• Caitlin Kerr

Book Tropes and Clichés That We Love In Books


A well-versed reader is familiar with the many clichés and tropes that are commonly used in literature. If you aren’t familiar, these are simply overused, conventional and recurring writing techniques or story plots. From the rebel turned good to the superman type hero and love triangle twist, there are a series of popular repeating book themes that take place in both classic and modern reads. Although, this isn’t necessarily a bad thing, in fact for some books, it’s what makes them so likeable.


Sure, we can certainly lose interest if the book we’re reading is just plain old inevitable and yes, it’s often preferred story lines maintain an air of mystery or unique surprise, though particular book genres actually benefit from expected clichés and tropes. So, is it really such a negative thing all of the time?




One genre which can work well for this is romance. Ok maybe Romeo and Juliet (the undisputed greatest romance story of all time) didn’t end classically and maybe that’s why we admire it, though typically the romance genre does carry a certain anticipation for happily ever after, or at least we eagerly hope for it. As long as it’s compelling to us.



A prime example of this is the famous and tear wrenching novel, The Notebook. Both the book and film were widely celebrated and adored despite some of its predictable plot points, including Allie’s handsome wrench thrown love interest Lon, her disapproving villain-like mother and the hopeful reunion to end all reunions between Allie and Noah.


The Notebook was incredibly well written and the kind of story that matched expectation and enthusiastic curiosity. It also proves the point that certain clichés and tropes provide readers with a sincere comfort and potential familiarity.


Here’s some book cliché’s and tropes that we actually love in romance books:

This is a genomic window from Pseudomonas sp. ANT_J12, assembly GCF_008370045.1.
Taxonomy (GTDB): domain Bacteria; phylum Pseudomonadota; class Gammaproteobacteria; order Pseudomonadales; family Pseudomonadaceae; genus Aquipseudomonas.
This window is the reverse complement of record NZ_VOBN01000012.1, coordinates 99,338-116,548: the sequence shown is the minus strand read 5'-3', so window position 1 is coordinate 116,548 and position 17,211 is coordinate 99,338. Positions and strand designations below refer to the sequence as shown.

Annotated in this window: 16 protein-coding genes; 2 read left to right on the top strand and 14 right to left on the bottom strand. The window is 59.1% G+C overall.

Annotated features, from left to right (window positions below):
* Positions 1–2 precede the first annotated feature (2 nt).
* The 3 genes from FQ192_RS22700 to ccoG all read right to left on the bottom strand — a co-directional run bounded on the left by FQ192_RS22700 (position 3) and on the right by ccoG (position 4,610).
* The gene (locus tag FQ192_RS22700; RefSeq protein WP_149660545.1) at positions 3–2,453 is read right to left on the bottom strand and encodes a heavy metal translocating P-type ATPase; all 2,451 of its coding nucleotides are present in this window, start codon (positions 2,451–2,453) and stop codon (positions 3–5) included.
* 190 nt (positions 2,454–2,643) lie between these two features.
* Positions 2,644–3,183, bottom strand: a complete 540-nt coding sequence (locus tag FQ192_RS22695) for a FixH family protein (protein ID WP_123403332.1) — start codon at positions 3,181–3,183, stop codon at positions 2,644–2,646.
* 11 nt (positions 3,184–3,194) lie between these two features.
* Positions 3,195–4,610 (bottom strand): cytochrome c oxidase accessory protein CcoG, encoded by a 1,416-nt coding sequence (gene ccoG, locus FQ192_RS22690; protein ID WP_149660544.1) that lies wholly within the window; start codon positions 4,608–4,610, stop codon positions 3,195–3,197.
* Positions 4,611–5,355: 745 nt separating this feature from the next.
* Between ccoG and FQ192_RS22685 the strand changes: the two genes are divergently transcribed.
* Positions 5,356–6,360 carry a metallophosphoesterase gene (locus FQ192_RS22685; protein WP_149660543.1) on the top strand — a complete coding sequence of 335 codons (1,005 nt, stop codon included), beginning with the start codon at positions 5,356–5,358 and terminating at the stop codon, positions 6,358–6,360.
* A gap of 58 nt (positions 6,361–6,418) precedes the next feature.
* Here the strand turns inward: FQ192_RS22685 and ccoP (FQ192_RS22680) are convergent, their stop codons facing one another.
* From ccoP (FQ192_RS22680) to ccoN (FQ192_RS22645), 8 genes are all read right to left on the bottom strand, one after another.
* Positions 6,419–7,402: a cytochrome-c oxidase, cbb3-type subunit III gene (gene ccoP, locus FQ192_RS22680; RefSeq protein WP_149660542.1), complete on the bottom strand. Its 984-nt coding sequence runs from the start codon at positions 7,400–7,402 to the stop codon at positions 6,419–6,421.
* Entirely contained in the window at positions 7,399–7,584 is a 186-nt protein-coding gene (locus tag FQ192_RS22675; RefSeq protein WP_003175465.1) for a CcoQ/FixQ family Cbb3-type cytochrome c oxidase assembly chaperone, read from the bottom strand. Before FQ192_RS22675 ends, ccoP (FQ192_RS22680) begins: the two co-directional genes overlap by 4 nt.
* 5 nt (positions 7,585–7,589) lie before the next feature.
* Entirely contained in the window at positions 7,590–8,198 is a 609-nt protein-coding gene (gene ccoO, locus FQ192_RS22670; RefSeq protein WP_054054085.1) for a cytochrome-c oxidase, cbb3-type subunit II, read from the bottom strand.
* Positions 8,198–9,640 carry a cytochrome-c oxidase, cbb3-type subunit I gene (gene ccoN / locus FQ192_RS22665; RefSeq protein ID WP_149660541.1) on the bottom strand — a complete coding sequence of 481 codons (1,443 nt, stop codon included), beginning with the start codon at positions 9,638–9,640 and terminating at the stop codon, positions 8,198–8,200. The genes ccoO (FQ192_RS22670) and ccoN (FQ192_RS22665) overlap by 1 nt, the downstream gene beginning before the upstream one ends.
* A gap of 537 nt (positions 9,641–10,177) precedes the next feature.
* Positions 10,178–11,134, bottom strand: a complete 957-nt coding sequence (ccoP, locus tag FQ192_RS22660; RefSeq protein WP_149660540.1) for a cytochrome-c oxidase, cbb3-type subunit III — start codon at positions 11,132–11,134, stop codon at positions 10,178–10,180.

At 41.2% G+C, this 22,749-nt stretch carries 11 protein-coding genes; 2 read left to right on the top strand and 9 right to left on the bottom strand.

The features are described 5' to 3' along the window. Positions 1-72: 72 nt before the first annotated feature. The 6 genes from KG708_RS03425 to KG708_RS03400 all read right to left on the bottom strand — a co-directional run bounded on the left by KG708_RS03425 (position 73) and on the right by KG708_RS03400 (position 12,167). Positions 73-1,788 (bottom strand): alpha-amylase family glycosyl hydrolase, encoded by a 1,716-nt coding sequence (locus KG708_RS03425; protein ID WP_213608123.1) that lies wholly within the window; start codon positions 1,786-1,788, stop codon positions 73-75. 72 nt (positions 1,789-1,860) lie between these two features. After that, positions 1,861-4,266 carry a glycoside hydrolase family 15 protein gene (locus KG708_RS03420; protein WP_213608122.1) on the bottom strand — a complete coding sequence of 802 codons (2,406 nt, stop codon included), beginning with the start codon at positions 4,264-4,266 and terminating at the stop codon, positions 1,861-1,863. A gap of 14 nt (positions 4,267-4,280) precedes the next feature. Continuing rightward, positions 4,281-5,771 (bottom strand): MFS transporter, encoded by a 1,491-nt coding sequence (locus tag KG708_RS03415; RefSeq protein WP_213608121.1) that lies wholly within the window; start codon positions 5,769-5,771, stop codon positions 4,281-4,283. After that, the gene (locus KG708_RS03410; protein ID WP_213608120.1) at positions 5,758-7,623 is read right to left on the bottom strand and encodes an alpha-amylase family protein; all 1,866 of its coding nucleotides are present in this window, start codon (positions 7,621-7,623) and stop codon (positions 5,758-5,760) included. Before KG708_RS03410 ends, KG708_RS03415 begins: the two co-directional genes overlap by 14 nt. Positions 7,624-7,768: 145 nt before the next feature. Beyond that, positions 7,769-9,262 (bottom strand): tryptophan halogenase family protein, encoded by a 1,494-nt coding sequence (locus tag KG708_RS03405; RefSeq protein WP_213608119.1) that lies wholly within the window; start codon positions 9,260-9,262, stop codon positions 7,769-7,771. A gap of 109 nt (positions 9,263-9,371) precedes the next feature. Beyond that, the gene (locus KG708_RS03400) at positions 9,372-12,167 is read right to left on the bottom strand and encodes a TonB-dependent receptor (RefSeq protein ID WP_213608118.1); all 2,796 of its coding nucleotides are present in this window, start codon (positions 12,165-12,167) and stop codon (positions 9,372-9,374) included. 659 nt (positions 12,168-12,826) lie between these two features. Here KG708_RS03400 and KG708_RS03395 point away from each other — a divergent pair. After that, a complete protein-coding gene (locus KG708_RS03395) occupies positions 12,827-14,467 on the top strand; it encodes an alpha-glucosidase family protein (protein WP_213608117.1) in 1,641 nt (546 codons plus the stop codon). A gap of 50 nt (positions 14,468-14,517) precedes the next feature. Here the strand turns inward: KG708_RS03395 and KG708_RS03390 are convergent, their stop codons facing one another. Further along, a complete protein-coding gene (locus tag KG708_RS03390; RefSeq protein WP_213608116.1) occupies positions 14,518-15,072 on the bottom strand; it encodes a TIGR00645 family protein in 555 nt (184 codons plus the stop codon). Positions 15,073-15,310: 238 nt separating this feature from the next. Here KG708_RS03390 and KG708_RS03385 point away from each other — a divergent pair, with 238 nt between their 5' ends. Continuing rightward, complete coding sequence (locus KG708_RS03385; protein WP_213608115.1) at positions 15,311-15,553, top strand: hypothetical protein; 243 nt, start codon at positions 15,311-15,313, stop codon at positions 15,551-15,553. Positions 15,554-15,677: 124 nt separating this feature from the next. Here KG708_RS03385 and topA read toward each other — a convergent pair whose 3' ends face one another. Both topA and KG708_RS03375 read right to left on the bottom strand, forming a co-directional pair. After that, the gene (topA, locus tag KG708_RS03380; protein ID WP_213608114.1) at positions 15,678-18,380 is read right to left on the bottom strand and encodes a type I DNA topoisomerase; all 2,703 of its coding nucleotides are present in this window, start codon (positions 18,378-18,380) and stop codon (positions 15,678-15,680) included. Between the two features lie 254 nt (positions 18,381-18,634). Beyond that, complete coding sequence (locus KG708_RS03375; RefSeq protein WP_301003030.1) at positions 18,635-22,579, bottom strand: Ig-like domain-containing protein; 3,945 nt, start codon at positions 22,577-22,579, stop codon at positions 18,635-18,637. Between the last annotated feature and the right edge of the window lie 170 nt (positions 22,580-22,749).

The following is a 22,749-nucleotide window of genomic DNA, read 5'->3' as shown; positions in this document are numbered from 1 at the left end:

· A happy ending between lovers after time apart

· Lost love or past love reunions

· Love triangles that leave us questioning who the right choice is

· Forbidden love that must be

· Second chances

· Fate or destiny at play




Other genres such as horror or thriller don’t necessarily bode well for expected plot points. If we know from the first chapter that the murderer is the shady neighbor or wicked step-dad, it’s not really intriguing. Though there’s other book themes which do provide pleasant predictability.


Here’s some book clichés and tropes we love in other book genres:

· The hesitant hero we root for

· The warm parent-like mentor

· A quest or journey to accomplish something important

· Revenge against someone who deserves it

· An annoying sidekick – they can actually bring a lot of humor

· Crossroads or a big life-altering decision



It’s true that there are over-popular clichés and tropes that will turn a reader away from early pages and yes there’s some that can resonate as boring. But, as long as these platitudes offer some form of human familiarity or genuine authenticity to the characters or overall theme, they can fit perfectly into a book and make it into an amusing read.


Ultimately, no clichés and tropes aren’t always a negative thing. Though it’s essential they make sense, are well explained and truly fit within a well worded tale.




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